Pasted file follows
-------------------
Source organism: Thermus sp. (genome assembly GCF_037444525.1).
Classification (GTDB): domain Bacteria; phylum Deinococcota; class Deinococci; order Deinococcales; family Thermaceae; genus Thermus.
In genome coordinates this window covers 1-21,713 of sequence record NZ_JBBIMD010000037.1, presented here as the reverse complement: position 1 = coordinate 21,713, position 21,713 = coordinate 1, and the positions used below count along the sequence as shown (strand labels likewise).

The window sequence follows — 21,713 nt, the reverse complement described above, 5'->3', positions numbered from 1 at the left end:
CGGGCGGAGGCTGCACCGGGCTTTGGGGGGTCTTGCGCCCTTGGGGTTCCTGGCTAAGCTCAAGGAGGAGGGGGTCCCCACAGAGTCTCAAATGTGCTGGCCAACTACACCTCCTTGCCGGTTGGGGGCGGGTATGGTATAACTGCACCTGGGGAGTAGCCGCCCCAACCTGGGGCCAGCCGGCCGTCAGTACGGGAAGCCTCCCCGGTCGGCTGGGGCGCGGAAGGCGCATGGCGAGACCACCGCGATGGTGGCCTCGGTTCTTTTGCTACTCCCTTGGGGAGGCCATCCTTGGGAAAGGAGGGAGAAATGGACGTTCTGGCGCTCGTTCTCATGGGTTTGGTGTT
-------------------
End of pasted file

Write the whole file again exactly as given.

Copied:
Source organism: Thermus sp. (genome assembly GCF_037444525.1).
Classification (GTDB): domain Bacteria; phylum Deinococcota; class Deinococci; order Deinococcales; family Thermaceae; genus Thermus.
In genome coordinates this window covers 1-21,713 of sequence record NZ_JBBIMD010000037.1, presented here as the reverse complement: position 1 = coordinate 21,713, position 21,713 = coordinate 1, and the positions used below count along the sequence as shown (strand labels likewise).

The window sequence follows — 21,713 nt, the reverse complement described above, 5'->3', positions numbered from 1 at the left end:
CGGGCGGAGGCTGCACCGGGCTTTGGGGGGTCTTGCGCCCTTGGGGTTCCTGGCTAAGCTCAAGGAGGAGGGGGTCCCCACAGAGTCTCAAATGTGCTGGCCAACTACACCTCCTTGCCGGTTGGGGGCGGGTATGGTATAACTGCACCTGGGGAGTAGCCGCCCCAACCTGGGGCCAGCCGGCCGTCAGTACGGGAAGCCTCCCCGGTCGGCTGGGGCGCGGAAGGCGCATGGCGAGACCACCGCGATGGTGGCCTCGGTTCTTTTGCTACTCCCTTGGGGAGGCCATCCTTGGGAAAGGAGGGAGAAATGGACGTTCTGGCGCTCGTTCTCATGGGTTTGGTGTT